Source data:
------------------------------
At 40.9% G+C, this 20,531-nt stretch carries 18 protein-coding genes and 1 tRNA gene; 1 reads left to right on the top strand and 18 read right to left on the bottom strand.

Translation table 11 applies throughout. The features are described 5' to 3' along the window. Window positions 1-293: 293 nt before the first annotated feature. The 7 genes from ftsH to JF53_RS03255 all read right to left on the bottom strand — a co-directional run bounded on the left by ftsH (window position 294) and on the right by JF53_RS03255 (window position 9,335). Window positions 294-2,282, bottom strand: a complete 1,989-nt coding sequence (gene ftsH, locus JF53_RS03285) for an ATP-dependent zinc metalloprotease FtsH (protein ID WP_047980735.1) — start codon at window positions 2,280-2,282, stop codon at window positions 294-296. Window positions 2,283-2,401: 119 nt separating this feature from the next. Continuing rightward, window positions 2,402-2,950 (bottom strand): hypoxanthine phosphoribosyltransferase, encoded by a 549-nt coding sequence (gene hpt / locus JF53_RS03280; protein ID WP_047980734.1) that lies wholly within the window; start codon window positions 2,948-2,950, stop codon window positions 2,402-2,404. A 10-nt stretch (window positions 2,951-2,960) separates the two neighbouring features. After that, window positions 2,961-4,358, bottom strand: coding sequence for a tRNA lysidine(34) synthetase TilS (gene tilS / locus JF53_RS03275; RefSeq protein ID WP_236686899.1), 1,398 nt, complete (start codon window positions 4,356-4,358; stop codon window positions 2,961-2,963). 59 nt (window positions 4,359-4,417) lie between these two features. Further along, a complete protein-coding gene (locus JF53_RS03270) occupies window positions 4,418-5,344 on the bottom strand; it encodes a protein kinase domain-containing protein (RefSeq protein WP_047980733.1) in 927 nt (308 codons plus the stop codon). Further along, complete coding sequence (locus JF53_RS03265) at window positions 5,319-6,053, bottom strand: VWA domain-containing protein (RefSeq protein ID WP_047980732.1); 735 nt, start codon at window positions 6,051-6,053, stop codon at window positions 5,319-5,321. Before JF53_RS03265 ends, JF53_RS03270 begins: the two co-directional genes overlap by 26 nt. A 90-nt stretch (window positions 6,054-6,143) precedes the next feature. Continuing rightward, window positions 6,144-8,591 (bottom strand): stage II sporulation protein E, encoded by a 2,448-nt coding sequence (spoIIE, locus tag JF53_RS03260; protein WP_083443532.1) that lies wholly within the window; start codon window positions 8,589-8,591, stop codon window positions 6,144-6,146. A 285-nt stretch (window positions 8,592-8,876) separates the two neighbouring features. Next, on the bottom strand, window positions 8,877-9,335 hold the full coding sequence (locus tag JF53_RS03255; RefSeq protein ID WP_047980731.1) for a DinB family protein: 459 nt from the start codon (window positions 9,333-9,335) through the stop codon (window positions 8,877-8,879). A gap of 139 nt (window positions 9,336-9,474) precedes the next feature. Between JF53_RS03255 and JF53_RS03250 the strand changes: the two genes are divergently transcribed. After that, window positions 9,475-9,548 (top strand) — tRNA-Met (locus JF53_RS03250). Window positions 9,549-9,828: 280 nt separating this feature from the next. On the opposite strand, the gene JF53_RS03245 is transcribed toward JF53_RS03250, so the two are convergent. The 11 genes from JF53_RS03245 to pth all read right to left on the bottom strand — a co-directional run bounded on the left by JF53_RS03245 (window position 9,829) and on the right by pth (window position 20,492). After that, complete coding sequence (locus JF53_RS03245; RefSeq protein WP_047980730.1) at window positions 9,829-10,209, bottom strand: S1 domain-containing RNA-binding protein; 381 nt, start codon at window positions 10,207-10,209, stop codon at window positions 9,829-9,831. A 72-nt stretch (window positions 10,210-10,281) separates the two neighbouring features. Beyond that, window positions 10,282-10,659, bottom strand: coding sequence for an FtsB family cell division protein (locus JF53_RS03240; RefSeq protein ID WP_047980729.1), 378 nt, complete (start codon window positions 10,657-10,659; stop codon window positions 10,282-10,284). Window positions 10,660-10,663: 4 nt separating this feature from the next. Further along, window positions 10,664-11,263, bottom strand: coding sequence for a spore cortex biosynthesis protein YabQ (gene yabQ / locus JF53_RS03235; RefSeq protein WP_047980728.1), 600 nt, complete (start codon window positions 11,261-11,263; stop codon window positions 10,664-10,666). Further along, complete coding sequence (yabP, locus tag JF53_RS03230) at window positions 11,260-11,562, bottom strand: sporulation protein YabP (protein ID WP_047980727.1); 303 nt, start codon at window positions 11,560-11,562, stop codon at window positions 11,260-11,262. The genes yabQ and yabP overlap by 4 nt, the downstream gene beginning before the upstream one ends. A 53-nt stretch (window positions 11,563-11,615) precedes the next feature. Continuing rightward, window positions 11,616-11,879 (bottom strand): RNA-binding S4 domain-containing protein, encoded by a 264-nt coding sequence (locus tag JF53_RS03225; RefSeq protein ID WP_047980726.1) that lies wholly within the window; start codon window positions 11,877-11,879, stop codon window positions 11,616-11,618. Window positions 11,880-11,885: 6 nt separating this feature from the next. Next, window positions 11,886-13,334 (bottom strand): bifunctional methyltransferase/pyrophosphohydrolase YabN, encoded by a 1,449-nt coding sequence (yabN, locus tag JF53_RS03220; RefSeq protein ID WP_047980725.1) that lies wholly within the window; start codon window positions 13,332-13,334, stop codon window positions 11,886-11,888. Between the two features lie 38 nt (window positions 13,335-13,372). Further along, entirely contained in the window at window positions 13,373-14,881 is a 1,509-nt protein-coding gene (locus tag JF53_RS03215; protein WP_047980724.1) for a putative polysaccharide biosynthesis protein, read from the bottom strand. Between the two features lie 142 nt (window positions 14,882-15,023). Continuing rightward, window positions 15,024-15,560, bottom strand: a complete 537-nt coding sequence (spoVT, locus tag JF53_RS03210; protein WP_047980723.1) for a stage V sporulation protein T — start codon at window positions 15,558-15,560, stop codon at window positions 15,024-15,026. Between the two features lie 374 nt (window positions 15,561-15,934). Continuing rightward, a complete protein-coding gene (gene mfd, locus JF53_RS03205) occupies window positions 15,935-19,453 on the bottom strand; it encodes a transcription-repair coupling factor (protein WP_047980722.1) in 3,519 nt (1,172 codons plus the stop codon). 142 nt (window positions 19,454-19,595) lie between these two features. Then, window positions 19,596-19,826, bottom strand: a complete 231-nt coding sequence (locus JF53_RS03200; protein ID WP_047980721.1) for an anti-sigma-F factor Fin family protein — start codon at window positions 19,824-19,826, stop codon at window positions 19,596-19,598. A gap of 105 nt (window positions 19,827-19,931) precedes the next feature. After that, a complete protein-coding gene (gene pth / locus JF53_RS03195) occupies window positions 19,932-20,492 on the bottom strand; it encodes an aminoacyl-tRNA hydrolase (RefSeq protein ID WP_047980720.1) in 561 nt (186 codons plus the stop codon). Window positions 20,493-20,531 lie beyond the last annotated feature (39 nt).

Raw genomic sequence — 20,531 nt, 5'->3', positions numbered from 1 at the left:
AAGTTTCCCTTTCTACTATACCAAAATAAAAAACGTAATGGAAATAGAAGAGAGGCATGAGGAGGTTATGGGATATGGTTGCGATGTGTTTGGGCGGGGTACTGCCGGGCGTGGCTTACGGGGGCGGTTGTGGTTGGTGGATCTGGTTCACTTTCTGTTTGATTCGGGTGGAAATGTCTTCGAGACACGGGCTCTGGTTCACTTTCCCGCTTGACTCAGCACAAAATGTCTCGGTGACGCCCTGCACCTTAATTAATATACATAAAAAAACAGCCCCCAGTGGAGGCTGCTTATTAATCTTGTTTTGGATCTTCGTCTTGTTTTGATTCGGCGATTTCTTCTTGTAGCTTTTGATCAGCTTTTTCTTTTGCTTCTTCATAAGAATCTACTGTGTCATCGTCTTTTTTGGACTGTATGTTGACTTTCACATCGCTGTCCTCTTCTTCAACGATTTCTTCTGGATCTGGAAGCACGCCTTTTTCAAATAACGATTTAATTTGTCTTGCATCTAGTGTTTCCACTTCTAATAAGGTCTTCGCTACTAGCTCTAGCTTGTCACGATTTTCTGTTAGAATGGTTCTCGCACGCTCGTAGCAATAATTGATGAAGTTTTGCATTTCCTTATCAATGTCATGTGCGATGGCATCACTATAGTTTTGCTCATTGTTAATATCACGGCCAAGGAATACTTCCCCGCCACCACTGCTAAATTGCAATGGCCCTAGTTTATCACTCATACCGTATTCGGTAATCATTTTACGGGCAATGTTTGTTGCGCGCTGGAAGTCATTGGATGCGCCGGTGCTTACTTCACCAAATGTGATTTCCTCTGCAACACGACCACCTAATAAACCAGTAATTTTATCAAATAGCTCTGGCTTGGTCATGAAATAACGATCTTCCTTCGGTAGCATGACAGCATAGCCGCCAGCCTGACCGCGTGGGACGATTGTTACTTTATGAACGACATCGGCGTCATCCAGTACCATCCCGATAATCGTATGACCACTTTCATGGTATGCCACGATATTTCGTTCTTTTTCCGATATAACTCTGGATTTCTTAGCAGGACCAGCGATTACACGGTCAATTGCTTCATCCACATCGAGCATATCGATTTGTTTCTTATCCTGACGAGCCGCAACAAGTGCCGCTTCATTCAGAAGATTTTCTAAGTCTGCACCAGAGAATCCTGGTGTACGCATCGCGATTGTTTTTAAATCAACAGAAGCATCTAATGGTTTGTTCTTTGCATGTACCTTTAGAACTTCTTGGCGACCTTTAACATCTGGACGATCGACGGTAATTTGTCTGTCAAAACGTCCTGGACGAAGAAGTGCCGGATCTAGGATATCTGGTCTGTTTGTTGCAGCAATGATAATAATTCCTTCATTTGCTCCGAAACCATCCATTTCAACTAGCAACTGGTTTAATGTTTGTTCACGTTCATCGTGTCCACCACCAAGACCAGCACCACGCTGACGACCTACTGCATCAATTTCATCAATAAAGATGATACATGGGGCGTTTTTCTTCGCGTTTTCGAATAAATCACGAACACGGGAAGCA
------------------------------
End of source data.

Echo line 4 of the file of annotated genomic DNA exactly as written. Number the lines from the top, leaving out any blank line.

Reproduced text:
AAGTTTCCCTTTCTACTATACCAAAATAAAAAACGTAATGGAAATAGAAGAGAGGCATGAGGAGGTTATGGGATATGGTTGCGATGTGTTTGGGCGGGGTACTGCCGGGCGTGGCTTACGGGGGCGGTTGTGGTTGGTGGATCTGGTTCACTTTCTGTTTGATTCGGGTGGAAATGTCTTCGAGACACGGGCTCTGGTTCACTTTCCCGCTTGACTCAGCACAAAATGTCTCGGTGACGCCCTGCACCTTAATTAATATACATAAAAAAACAGCCCCCAGTGGAGGCTGCTTATTAATCTTGTTTTGGATCTTCGTCTTGTTTTGATTCGGCGATTTCTTCTTGTAGCTTTTGATCAGCTTTTTCTTTTGCTTCTTCATAAGAATCTACTGTGTCATCGTCTTTTTTGGACTGTATGTTGACTTTCACATCGCTGTCCTCTTCTTCAACGATTTCTTCTGGATCTGGAAGCACGCCTTTTTCAAATAACGATTTAATTTGTCTTGCATCTAGTGTTTCCACTTCTAATAAGGTCTTCGCTACTAGCTCTAGCTTGTCACGATTTTCTGTTAGAATGGTTCTCGCACGCTCGTAGCAATAATTGATGAAGTTTTGCATTTCCTTATCAATGTCATGTGCGATGGCATCACTATAGTTTTGCTCATTGTTAATATCACGGCCAAGGAATACTTCCCCGCCACCACTGCTAAATTGCAATGGCCCTAGTTTATCACTCATACCGTATTCGGTAATCATTTTACGGGCAATGTTTGTTGCGCGCTGGAAGTCATTGGATGCGCCGGTGCTTACTTCACCAAATGTGATTTCCTCTGCAACACGACCACCTAATAAACCAGTAATTTTATCAAATAGCTCTGGCTTGGTCATGAAATAACGATCTTCCTTCGGTAGCATGACAGCATAGCCGCCAGCCTGACCGCGTGGGACGATTGTTACTTTATGAACGACATCGGCGTCATCCAGTACCATCCCGATAATCGTATGACCACTTTCATGGTATGCCACGATATTTCGTTCTTTTTCCGATATAACTCTGGATTTCTTAGCAGGACCAGCGATTACACGGTCAATTGCTTCATCCACATCGAGCATATCGATTTGTTTCTTATCCTGACGAGCCGCAACAAGTGCCGCTTCATTCAGAAGATTTTCTAAGTCTGCACCAGAGAATCCTGGTGTACGCATCGCGATTGTTTTTAAATCAACAGAAGCATCTAATGGTTTGTTCTTTGCATGTACCTTTAGAACTTCTTGGCGACCTTTAACATCTGGACGATCGACGGTAATTTGTCTGTCAAAACGTCCTGGACGAAGAAGTGCCGGATCTAGGATATCTGGTCTGTTTGTTGCAGCAATGATAATAATTCCTTCATTTGCTCCGAAACCATCCATTTCAACTAGCAACTGGTTTAATGTTTGTTCACGTTCATCGTGTCCACCACCAAGACCAGCACCACGCTGACGACCTACTGCATCAATTTCATCAATAAAGATGATACATGGGGCGTTTTTCTTCGCGTTTTCGAATAAATCACGAACACGGGAAGCA